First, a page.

Top 10 Tips to Stretch Grocery Trips

#1. Plan

This may seem obvious, but it is so important, I had to include it as my top tip!  Make a list of recipes. Include some old favorites and some new ones you’ve wanted to try.  Getting ingredients for recipes will help you use groceries more efficiently rather than just picking up what looks good at the store.  Avoid that frustration of  “there is nothing here to eat!” as soon as you come home from grocery shopping.  This usually helps save money too!

I plan about 5 recipes per week to make for my small family of two.  If you have more people, you may want to plan more recipes, or just double the recipes you do make.  I make a new recipe for dinner most days, and we enjoy leftovers for lunches.

#2. Cook in bulk

Bulk cooking is always one of my favorite tips!  Soups and stews are great recipes to cook in large batches so you can enjoy them for days.  Or, if you are like me and get bored eating the same thing over and over again, freeze individual portions to grab for lunches.  Frozen leftovers are also great for dinner a few weeks/months later and it seems like a whole new meal!

Slow-cookers and Instant Pots are great tools to help with bulk cooking.

#3. Utilize leftovers

Repurposing pieces of one dinner into a different meal is another way to keep meals feeling new and fresh!  Made a giant pot of chili? Make that go father by serving it over a baked potato the next day. Or, use it as topping for nachos with low sodium chips for a completely different meal. Use leftover baked chicken on lettuce salads, or to make it into chicken salad.  Leftover salmon makes delicious salmon cakes.  Leftovers from taco night make a delicious taco salad or Chipotle-inspired burrito bowl.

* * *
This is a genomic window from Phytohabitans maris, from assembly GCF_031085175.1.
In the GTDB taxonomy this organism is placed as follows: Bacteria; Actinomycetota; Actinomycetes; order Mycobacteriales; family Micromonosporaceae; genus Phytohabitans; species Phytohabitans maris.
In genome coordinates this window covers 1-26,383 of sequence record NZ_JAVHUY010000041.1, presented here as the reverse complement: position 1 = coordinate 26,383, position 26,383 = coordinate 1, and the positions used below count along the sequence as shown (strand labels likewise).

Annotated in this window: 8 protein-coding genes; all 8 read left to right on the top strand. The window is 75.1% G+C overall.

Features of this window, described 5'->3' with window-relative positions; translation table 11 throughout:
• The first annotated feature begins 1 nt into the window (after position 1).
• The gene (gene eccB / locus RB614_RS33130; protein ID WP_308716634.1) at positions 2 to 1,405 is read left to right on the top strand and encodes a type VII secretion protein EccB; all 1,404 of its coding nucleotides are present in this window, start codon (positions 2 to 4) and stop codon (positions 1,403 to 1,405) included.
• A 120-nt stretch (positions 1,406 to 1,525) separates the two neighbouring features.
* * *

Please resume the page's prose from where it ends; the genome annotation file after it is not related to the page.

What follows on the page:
Have lots of little bits of things leftover? Get creative with that bowl.  Plop leftover meat, beans and veggies on a whole grain carb like brown rice, whole grain pasta or quinoa. Top with your favorite sauce. Voila!

#4. Be choosy with your fresh veggies

Some fresh vegetables last longer than others.  I’ve found cruciferous veggies tend to last the longest.  Good, long-lasting choices include cabbage, cauliflower, broccoli, romaine, cucumber, bell peppers, kale, winter squashes (butternut, spaghetti, acorn), Brussels sprouts, onions, potatoes, garlic, celery and carrots.

Some fruits last longer than others too. Stock up on apples, oranges and pineapple.

Of course, you can certainly buy other produce that goes bad faster like berries, spinach, tomatoes, avocado or asparagus. Plan to enjoy those fruits and vegetables within 1 week of your grocery trip and save the longer lasting ones for week 2.

#5. Utilize pantry items

Take advantage of all those old boxes of rice, pasta and half-used breadcrumbs that have been sitting in your pantry for longer than you’d like to admit.  Plan your recipes around using the ingredients you do have.

Great pantry staples include: brown rice, quinoa, couscous, panko breadcrumbs, canned low sodium beans, canned fruit in lite syrup or juice, popcorn kernels, low sodium broth, dried beans, lentils, dried fruit and unsalted nuts.

More recommended pantry staples and how much you need in an emergency from The Geriatric Dietitian! 

#6. Freeze your groceries